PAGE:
It's difficult to pursue life, liberty, and property when you're bankrupt and ill.

Jennifer,

I have relatives in Canada, and they love their system. There was a program aired on PBS last year that covered national health insurance in, if I remember correctly, 5 countries--Canadian,European and Asian, all with national health care. In each instance, the system worked, and the people were happy with it.

I would say we already have a national health care systsem--Medicare and emergency room care for poor people.

Patrick M said...

For clarification, I'm not trying to debate the merits of National Health Care here. My objection specifically is about enshrining it (and all these other entitlements) as "rights".

101: Then why do you not agree that those that may not qualify as poor should not also be entitled to health care under a system in which everyone must contribute. [emphasis added]

Very simple. We place value in this country on the individual, not the group. We don't live under a system that says 'from each according to his ability; to each according to his need.'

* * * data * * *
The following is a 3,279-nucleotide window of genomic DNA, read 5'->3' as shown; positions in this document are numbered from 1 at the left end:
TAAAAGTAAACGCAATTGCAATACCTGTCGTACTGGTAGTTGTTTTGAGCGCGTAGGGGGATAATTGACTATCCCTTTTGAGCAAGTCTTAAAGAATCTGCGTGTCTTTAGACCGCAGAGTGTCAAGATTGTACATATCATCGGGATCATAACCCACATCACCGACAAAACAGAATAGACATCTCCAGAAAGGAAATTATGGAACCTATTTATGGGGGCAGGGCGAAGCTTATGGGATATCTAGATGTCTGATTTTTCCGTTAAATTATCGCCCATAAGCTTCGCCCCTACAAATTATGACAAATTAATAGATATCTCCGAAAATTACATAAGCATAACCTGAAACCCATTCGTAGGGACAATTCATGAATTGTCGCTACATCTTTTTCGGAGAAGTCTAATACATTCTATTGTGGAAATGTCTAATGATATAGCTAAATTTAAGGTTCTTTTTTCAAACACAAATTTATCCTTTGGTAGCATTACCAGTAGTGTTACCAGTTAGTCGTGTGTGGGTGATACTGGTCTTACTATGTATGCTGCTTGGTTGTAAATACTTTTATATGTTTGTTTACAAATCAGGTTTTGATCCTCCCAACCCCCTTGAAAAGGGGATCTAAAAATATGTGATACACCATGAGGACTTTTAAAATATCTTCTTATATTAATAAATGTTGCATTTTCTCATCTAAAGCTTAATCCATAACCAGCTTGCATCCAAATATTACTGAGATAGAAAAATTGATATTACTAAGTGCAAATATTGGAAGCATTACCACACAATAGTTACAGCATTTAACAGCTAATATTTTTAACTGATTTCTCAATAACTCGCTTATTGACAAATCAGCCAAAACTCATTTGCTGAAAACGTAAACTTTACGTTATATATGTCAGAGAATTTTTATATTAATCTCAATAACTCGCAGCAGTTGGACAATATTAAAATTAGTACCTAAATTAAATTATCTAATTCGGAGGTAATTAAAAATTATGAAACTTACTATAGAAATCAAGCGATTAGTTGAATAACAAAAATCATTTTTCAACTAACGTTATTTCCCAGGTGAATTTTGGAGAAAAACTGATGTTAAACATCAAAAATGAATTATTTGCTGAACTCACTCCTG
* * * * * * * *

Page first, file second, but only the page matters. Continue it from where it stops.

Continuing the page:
That's why I oppose any attempt to make health care a 'right': You take away the self interest motivation of the individual. This is counter to human nature itself. And it's why Marxism, as stated above, as idealistic as it may be, will not work. Because we don't work that way.

Now I'm all for improving everyone's life (although we disagree on how to do it). But to get back to my point: You can't have an honest discussion on the merits of an issue when one side wants to make it a "right," as this precludes argument on the issue to begin with.

Saty: What the fuck is wrong with this country?

I could come up with a list, you could come up with a list, and our lists would violently disagree. First on my list would be redefining things to fulfill political agendas, followed by growing government power and control over everything.

But to answer your other questions: Because we can't afford it, the premise of your questiton is loaded (and incorrect), yes because we have the numbers and so many socialized medicine countries and poor countries look to us for our health care, and again you fall back on the fallacious premise that other countries are perfect with health care while we have people dying in the street (we do, but so do they).

Jenn: I'd compare Phuckhead Phelps to Kim Jon Il, but then I'd be conflicted who to apologize to (usually it's the person I compare Kimmy to).